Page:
Final Thoughts

In my experience on any type of service trip or short term trip where you are dropped into a country for a short (but extended) period of time, I often catch myself saying things like “I’ll remember this forever” or feeling like I want to make a life change after something impactful in the moment. For me these feelings tend to last for a few weeks and eventually die off. As I’ve taken some time to think back on my experience these past two months there are a few pieces that I feel particularly significant and also some things that I miss already.

Soooo here are some of the things I miss . . .

  1. Rose juice – seriously, there is nothing quite like it
  2. Call to prayer – for some reason this in particular this is what I miss most after I left. Each night as I traveled I kept waiting for it, and was thrown off by the silence.
  3. I don’t miss sharing a room, but I do miss the hooligans that very quickly became good friends.

As I look back on what I hope to remember, I think what stands out most is the stories of the survivors. To me, what is important is remembering the people and their stories, and continuing to have conversations with people here so more can learn about Bosnia. As much as I feel the need to do something, in all honesty there is not much I can do for the country itself. The only thing really is to help these voices be heard. I think for a country that has given me so much both professionally and personally, it’s the least I can do. Hvala, Sarajevo. Vidimo Se.


Lessons Learned

I’ve traveled to a good number of places in my short lifetime. I’ve noticed that everywhere I go I pick up a few things that stay with me. Here’s what I’ve learned in Bosnia.

  1. No sorrys (sorries?) After spending some time here, I’ve caught myself apologizing for things I really don’t need to be sorry about. Occasionally I’ll say it at work, and and my supervisor will say “no sorrys.” I think it’s a lovely thought to keep. I can’t quite explain it, but it makes the real sorrys feel more genuine and the every day bumps and mistakes just feel less heavy.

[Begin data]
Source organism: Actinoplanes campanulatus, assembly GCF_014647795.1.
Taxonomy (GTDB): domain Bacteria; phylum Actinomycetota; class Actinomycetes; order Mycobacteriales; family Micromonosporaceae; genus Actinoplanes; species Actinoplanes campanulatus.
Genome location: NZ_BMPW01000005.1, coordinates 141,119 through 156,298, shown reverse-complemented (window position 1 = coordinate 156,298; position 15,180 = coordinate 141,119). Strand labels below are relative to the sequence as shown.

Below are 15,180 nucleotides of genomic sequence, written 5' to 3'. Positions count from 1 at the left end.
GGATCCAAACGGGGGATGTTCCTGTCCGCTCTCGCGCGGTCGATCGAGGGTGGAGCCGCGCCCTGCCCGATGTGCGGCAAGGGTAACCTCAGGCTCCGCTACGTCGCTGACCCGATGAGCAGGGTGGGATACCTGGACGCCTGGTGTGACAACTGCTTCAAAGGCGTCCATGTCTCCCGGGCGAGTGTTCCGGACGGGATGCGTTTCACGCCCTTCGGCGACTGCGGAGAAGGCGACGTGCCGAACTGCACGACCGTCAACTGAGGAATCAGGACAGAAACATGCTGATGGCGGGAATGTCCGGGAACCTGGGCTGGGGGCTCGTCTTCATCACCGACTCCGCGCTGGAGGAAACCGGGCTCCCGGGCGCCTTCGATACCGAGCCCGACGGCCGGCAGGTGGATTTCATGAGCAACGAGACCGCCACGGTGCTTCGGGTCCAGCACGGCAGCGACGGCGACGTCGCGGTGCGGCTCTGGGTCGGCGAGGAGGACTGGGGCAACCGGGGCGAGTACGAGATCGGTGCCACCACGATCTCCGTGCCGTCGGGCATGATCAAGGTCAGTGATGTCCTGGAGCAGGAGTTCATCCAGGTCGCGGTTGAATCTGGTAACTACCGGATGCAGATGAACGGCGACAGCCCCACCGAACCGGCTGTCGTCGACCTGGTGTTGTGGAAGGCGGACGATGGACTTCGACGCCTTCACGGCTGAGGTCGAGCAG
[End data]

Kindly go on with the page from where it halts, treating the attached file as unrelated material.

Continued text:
2. Embrace the weird. There have been many times on this trip where, between the lack of language skills and just being in Bosnia, I catch myself looking around and thinking “what the shizz nuggets is going on?” Through all of these times, I’ve learned that if you can look past being uncomfortable and embrace the situation, you tend to be a lot happier, and usually come out with a pretty good story.
  3. Shit happens. For the most part I generally feel I’m pretty easy going, but everything that could go wrong on this trip went wrong at some point. Getting lost on the way to work every day for the first week; losing our bags after the peace march – just to name a few (please excuse that non sentence). A big one that still hits a little close to home is losing my phone and laptop to a makeshift pool that happened in my purse after my water bottle spilled. I’ve been amazed by how great the water is here the entire trip, but I was hating every last drop after that happened. But, here’s the funny thing –  last night after our final group dinner, it was pouring rain out. We couldn’t get taxis so we walked home barefoot getting drenched in the process. It’s funny that the same thing that caused so many problems earlier on in the week also was the same thing that created my favorite memory of my entire time here. Shit happens, but there’s always a silver lining.

What am I doing???

“Francis, what are you doing with your life?”

Here’s the gist of it. I’m spending my summer interning in Sarajevo with a non-profit called Fondacija Krila Nade (translated to Wings of Hope). The organization began in 1995 to help children whose education access had been affected by the war. Additionally, as the program grew, psychotherapy services were added to the programs. Today, WoH works mainly with women and children to provide education and psychosocial support along with a range of other services.